Late Mizoguchi (1951-1956)
Japanese cinema has an odd relationship with crowds for assorted reasons; two of the chief come from genres like horror and anime. The usual response to the question of what a person’s favourite Japanese film or film-maker is will often be met with any number of studio Ghibli films a J-Horror (in its diversity of cyclical guises) or at the very best either Kurosawa or Ozu. The simple reason being the aforementioned are all fashionable components of the Japanese cinematic identity and the global perception of that identity is missing out on some of the greatest film-makers who ever lived, for the sake of fashion. This brings me to the topic of the day in Masters of Cinema latest release, a Boxset of films that made up the last 5 years of Kenji Mizoguchi’s career (1951-1956). This is a director who won Venice film festival’s Silver Lion two years running for films included in this set, a director who saw Kurosawa as a relative upstart.
Instead of running down each film in laborious detail, I’m picking out the three highlights and discussing them. Those three films are Akasen Chitai, Sansho Dayu and Ugetsu Monogatari. But before that, there’s the set at large. Each film has been given a polish of variable quality, which is no slight on the work of the people at Eureka & Masters of Cinema, it’s more to do with the fact that these are old films and the people who clean and master such things can only work with the best print available, so it goes without saying that the image quality is inconsistent. But if this set is appealing to you in any way a slight niggle here and there in the visual presentation is hardly enough to dissuade you from buying this limited run Blu-ray compendium. Instead, the problem comes in the introduction each film receives from Tony Rayns. Again, that’s not a slight on Rayns; on the contrary he is informative and engaging, adding a layer of historical understanding to these films. It’s when there is a lesser film that he is introducing that these segments fail to fit purpose, especially with Chikamatsu Monogatari he does the opposite of selling the film.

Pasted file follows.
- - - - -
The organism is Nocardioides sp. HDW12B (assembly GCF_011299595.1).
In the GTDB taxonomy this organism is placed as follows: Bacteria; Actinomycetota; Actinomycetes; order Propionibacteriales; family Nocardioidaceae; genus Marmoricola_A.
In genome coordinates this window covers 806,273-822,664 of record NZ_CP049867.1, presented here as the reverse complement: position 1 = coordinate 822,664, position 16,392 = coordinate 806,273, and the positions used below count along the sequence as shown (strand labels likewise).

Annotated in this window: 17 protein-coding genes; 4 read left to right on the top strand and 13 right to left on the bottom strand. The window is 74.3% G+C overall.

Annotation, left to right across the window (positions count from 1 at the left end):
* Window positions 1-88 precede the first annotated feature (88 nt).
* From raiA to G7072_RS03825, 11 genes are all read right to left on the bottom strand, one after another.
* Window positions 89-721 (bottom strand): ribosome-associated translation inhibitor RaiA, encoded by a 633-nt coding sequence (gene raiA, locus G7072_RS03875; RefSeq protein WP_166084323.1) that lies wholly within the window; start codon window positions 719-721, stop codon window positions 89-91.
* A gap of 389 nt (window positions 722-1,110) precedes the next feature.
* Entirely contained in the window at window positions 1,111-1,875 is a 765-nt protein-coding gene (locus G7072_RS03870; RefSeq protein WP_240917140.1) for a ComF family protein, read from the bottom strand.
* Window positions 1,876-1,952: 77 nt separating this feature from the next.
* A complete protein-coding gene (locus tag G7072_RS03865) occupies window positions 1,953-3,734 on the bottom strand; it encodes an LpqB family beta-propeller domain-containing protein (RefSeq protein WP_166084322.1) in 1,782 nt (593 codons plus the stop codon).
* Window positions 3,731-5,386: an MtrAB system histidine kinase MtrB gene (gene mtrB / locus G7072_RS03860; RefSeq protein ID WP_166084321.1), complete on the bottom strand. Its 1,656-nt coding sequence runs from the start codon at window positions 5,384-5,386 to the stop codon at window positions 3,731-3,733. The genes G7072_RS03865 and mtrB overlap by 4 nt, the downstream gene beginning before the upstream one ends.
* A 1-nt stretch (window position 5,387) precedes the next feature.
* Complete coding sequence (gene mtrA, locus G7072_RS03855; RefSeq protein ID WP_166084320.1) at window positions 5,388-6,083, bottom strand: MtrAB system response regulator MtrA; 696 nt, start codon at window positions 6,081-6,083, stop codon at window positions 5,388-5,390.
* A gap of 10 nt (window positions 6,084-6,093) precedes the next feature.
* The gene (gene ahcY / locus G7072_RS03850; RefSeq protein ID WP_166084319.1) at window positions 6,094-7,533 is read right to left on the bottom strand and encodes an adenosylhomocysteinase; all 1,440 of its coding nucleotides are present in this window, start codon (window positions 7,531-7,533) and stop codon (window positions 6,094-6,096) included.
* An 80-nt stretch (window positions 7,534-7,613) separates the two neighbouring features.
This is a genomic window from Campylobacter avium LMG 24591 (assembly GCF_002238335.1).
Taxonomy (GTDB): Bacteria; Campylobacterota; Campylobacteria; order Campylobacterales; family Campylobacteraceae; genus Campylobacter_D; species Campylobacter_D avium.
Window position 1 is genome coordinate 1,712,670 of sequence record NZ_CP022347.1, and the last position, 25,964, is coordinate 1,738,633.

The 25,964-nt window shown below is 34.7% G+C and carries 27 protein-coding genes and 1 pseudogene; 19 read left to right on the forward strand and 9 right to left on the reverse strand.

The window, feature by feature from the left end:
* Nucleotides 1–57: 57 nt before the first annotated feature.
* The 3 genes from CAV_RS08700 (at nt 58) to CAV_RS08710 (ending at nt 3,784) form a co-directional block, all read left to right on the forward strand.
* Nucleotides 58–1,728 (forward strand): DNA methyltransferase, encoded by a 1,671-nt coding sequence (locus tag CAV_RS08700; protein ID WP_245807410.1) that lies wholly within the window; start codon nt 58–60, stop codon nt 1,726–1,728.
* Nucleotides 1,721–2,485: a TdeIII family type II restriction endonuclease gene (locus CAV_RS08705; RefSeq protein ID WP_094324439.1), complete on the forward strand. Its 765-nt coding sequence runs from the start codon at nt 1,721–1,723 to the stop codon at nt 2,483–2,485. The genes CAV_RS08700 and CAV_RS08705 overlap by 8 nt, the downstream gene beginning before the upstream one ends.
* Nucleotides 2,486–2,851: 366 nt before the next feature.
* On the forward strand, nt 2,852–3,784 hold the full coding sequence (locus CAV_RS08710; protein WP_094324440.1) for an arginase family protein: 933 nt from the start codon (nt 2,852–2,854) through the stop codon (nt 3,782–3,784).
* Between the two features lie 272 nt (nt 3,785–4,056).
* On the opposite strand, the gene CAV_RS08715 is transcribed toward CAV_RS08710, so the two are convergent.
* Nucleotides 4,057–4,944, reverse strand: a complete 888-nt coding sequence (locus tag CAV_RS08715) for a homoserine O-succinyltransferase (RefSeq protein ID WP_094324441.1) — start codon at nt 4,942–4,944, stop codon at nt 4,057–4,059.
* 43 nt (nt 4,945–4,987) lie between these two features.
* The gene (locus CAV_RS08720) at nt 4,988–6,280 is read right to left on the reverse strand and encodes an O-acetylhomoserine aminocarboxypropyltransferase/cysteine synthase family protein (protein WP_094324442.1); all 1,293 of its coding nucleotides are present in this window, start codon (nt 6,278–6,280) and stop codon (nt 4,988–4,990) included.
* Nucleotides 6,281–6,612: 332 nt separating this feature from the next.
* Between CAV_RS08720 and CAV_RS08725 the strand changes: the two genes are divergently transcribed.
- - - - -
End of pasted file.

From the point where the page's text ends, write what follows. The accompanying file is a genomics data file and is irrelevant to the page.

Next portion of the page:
Of the three highlights, I’ll be starting on his last film Akasen Chitai (Street of Shame). The reason to start with his untimely swansong is that it is the most striking example of his themes and the best substantiation on the claim that he is the first major feminist film director. Taking place in the Dreamland brothel in Yoshiwara, Akasen Chitai follows the trials and tribulations of the prostitutes as well as the looming threat of a government bill that if passed will illegalise prostitution. It’s of historical significance too as it depicts the rarest of things, the evolution of a nation. In Akasen Chitai, Japan is changing from a traditional & dutiful country restricted by its borders into the beginnings of the country we now know Japan to be. It’s a fascinating era of Modern history and Mizoguchi brings it to life in his most conventionally modern film. The score that can only be described as peculiar aides this modernism in establishes an uneasy atmosphere. The score makes Akasen Chitai both confounding and appealing.
Most of the stories around the girls’ personal lives are melodramatic but add in that score and you have something quite unique and all the more affecting for it. Melodramatic is such a broad term and the way Mizoguchi works it is bleak more than anything, but giving each character their own story allows the broadest of scope. There are themes of poverty, social stigma, globalisation, familial shame, suicide, misogyny all through a thick application of suffering. The suffering of women is a norm in Mizoguchi’s films (the central theme of Ugetsu), but here there is a level of subtext applied that few directors could apply without suffocating the central arc of the dreamland girls. One could only dream of the films that Mizoguchi could have gone on to direct if he didn’t die before his time, life being the cruel mistress that it is, that wasn’t to be. As it stands, Akasen Chitai or The Streets of Shame is one of the greatest final films any director has ever made and demands to be seen by all fans of Japanese cinema for the true original that it is.